An earlier version of this article contained an incorrect statistic. While the numbers for fentanyl-related deaths across the province rose in 2018, there were 171 fentanyl-related deaths in the Edmonton zone in 2017 and 166 in 2018.
After losing her daughter to a drug overdose in 2015, a St. Albert mother is shaken after learning fentanyl-related deaths are continuing to climb in Alberta.
“When you see something like that, it's almost like reliving everything over and over and over,” said Faye Gray.
Gray's 32-year-old daughter, Lindsey, died after unknowingly ingesting fentanyl while using methamphetamines.
According to Alberta Health, more than 580 Albertans died of fentanyl-related overdoses from Jan. 1 to Nov. 11 in 2018, compared to 463 people dying in that same time frame in 2017.
On average, 13 people are dying each week, compared to 11 people each week in 2017. That means around two Albertans are dying each day from fentanyl-related overdoses.
As Gray scanned the latest numbers from Alberta Health, she said she couldn’t hold back the tears.
“It's so sad and so heartbreaking,” she said, thinking of other families who have lost their loved ones. “You never get over it and you never move on. You just somehow learn to get through each day.”
Since the death of her daughter, she has been going to grief meetings where she shares her story with other people who have lost a loved one to drug overdose.
Gray said after reading the report, she jumped on the phone to get support from another person who attends the meetings.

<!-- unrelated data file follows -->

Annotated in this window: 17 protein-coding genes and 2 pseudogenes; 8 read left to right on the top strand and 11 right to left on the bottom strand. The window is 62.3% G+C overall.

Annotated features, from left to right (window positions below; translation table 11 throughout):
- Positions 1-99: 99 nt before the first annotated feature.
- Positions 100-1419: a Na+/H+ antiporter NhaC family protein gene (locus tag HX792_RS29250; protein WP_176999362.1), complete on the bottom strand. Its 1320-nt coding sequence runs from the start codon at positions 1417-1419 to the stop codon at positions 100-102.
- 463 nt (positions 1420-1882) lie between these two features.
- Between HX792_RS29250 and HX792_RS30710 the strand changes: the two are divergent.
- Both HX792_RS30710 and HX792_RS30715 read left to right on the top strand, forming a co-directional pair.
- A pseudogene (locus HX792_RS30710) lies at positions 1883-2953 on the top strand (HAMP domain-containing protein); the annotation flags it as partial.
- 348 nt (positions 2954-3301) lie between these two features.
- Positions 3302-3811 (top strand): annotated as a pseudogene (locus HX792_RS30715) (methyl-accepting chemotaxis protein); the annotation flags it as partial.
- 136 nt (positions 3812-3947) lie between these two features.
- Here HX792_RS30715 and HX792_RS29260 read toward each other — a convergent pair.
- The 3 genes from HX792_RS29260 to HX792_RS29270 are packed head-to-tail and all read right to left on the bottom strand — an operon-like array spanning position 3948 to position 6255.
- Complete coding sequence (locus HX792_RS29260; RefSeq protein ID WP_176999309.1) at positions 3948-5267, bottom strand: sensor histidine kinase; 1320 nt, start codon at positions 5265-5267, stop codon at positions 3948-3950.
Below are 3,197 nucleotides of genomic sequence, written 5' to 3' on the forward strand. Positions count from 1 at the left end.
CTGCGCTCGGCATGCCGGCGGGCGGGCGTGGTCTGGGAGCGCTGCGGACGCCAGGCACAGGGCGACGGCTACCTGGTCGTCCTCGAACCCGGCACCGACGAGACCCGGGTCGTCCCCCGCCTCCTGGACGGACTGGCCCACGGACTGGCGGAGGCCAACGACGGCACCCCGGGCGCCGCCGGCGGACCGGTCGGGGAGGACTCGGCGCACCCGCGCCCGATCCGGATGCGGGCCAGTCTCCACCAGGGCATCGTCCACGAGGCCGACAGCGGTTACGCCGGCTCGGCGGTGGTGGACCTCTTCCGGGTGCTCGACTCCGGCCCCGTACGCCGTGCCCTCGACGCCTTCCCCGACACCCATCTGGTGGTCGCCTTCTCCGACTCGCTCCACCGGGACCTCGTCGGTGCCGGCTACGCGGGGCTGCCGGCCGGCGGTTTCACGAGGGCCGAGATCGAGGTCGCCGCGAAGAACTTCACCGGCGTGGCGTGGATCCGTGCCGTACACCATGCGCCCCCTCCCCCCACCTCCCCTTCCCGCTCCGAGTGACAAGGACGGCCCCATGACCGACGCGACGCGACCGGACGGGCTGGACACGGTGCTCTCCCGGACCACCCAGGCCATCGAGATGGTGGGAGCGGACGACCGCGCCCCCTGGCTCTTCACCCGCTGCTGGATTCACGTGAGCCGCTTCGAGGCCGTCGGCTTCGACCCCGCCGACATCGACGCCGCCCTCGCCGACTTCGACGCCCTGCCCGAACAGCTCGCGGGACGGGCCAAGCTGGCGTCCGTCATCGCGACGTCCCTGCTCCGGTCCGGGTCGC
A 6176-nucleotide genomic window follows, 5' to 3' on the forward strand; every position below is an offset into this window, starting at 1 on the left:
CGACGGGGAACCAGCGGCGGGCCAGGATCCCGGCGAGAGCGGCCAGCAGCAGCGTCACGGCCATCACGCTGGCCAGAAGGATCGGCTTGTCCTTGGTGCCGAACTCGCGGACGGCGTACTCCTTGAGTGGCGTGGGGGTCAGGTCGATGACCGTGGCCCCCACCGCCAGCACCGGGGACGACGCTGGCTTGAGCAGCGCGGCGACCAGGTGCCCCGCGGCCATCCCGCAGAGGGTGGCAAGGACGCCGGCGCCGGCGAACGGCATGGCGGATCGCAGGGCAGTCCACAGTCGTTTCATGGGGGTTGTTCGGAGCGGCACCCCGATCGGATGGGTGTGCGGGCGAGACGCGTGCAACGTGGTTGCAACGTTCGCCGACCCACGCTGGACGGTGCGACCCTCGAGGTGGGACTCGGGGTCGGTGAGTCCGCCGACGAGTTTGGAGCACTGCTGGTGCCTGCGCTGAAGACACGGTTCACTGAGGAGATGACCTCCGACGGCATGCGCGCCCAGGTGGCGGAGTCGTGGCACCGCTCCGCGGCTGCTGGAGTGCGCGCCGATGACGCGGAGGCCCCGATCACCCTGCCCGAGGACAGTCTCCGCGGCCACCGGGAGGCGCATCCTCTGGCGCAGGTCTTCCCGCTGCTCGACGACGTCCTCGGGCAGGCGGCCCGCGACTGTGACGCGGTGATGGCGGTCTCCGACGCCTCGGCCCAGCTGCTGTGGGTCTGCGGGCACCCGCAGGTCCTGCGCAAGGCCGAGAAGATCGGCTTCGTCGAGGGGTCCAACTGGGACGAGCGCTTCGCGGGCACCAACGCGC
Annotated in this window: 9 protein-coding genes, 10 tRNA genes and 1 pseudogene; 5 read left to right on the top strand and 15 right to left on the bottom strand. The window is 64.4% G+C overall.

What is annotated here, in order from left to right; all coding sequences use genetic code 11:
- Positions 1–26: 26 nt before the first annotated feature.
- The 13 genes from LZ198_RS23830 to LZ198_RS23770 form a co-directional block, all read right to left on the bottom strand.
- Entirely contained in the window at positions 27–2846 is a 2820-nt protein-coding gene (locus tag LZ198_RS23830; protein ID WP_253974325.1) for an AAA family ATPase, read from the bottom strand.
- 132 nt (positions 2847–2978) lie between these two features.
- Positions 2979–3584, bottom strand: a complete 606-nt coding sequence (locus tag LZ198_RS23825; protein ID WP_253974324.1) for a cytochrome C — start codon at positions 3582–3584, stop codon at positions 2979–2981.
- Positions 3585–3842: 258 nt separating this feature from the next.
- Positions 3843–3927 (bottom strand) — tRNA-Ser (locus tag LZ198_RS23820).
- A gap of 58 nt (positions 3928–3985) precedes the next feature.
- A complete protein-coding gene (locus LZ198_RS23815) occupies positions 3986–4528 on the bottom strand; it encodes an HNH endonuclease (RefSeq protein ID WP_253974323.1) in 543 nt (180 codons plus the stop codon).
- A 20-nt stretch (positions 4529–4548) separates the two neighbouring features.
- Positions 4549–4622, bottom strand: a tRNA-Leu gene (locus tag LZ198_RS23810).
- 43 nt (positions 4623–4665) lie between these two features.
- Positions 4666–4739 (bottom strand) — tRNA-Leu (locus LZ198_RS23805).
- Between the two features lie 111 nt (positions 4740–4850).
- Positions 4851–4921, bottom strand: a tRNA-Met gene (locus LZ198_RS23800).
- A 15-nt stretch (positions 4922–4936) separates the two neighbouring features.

Deena Hinshaw, chief medical officer of health, said while the numbers of deaths have been increasing, overall fentanyl-related deaths are starting to plateau.
“All of the efforts that we're putting in place we believe are having some impact and starting to slow that trend,” she said. “We don't have control over the illicit drug supply, and with that as the root cause, we are continuing to see deaths.”
According to the latest report, Calgary has the highest number of fentanyl-related deaths in the province. In 2018, 271 people died compared to 267 the year before.
In the Edmonton zone, which includes St. Albert, there were 166 fentanyl-related deaths in 2018 compared to 171 in the previous year.
Deaths from carfentanil, a drug that's about 100 times more toxic than fentanyl, have also been on the rise. From Jan. 1 to Nov. 11 last year, 149 people died from carfentanil overdoses, compared to 116 in 2017.
Even though the rate of overdose seems to be slowing, Hinshaw said there’s more work to be done.
“Every number in this report represents a person, with people who grieve their loss,” she said. “These are preventable deaths, so we're working hard with our partners.”
Alberta Health has been working to get naloxone kits out across Alberta. According to Alberta Health Services, take-home naloxone kits are free of charge at some pharmacies for those who pose a high risk.
Take-home kits obtained at walk-in clinics don’t require ID or a personal prescription.
Hinshaw said Alberta Health has also been working with community organizations to help tackle stigma.
“Opioid use disorder cuts across all groups in our population. There's no one group that is spared from this public health crisis.”
As Gray reflects on the report, she encourages everyone to carry a naloxone kit, even if they don’t personally know someone who’s using opioids.
The kit, which contains a solution that stops opioids from binding with receptors in the brain, can temporarily halt overdoses. The kits can be picked up at pharmacies in St. Albert, as well as St. Albert Addictions and Mental Health, located at 30 Sir Winston Churchill Avenue.